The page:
Here's a visual summary of all the conditions:
In conclusion, if you are not Dutch, EU or Swiss (or have the same rights as those who are), you cannot apply for Dutch student finance. However, there are other ways to fund your studies, like through scholarships.
How can I apply for studiefinanciering?
You can apply with the necessary documents, as well as your BSN and DigiID, through DUO's website. Log in to DUO.nl using your DigiID. If you don't, or can't, do this online, you can find the forms to download here (under login problems). You can read more about applying for student finance on our Application page, where we dive into more detail on the process.
Scholarships for EU/EEA students
Scholarships are based on merit, and usually, the receiver (or receivers) of the scholarship is chosen from a pool of applicants. There are multiple types of scholarships, ranging from university-specific or course-specific to nationality-specific ones. For EU-students, there is a large range of scholarships you can check out.
One of the most popular scholarships is Erasmus +, which is a scholarship intended for students who wish to study abroad or do a traineeship, within the EU.
Erasmus Mundus is a scholarship for Master's students from around the world. You have to study in two of the recognized counties for a certain period of time. Read more about it here.
There's also the NN Future Matters scholarship. This scholarship is intended for EU students wishing to study a Master's degree in the Netherlands. With this scholarship, you can also get a grant, and it applies to students from specific countries studying specific programs. You can read about the specifications here.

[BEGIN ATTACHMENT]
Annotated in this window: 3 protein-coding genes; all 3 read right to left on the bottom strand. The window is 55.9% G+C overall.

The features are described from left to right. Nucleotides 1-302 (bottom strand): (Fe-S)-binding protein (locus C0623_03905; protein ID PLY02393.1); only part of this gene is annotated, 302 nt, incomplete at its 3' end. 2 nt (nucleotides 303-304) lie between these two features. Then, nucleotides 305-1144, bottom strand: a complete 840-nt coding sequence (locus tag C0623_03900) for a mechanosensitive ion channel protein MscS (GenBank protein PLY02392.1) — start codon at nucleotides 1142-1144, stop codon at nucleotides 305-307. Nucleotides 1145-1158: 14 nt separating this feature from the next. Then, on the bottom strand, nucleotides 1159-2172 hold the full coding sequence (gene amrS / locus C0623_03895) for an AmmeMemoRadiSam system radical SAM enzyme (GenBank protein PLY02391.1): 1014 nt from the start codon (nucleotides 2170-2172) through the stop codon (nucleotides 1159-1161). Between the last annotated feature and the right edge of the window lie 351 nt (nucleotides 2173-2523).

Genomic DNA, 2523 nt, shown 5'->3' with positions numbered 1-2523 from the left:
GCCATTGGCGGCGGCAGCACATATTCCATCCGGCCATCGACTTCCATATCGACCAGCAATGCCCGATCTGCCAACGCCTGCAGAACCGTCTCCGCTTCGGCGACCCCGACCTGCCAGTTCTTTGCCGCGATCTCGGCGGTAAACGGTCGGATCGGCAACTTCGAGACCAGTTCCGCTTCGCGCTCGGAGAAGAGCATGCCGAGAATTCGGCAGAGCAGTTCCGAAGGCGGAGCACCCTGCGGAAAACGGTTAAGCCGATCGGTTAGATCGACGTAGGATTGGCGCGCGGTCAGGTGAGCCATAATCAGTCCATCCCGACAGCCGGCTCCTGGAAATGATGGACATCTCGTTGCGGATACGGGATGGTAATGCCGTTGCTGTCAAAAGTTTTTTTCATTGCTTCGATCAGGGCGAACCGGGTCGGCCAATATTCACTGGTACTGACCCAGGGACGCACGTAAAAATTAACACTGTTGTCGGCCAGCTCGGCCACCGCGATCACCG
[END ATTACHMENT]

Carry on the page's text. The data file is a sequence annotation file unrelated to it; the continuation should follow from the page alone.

Your university may also have a scholarship or two that you are eligible to apply for. Just search their website for their scholarship page or contact them directly.
You can head on over to our Scholarships page, where we go into the specifics in more detail. Or check out this post where we discuss scholarships for EU students!
Jobs for EU/EEA students
Popular jobs for students who want to work alongside their studies include part-time jobs such as bartending, waiting tables, working in retail, or working on campus. Furthermore, you could consider doing an internship while you study or during your holidays.
Have a look at the College Life Job Board. It is a job board designed exclusively for international students, with listings for English-speaking jobs in the Netherlands. We have a variety of jobs spanning internships, part-time jobs, and graduate positions. Other places you can look for student jobs include your campus or through your network. You can read more about how to find an English-speaking job in our guides to working or finding a part-time job or internship in the Netherlands!
As an EU/EEA student, you don’t need to worry about having a working permit or working Visa.
There is no limit to how many hours you can work a week. Just keep your schedule in mind, since you need to be able to balance your studies, social life, and work.
Another extremely important thing to remember is that you need health insurance. Dutch law requires that all employees have (at least) basic health insurance. You cannot work without healthcare. You can easily sign up for affordable health insurance through College Life. You can also get by with insurance from your home country if they have some sort of international scheme or extend their insurance to the Netherlands. You can also apply for a European Health Insurance Card as an alternative.
Student Finance for Non-EU/EEA Students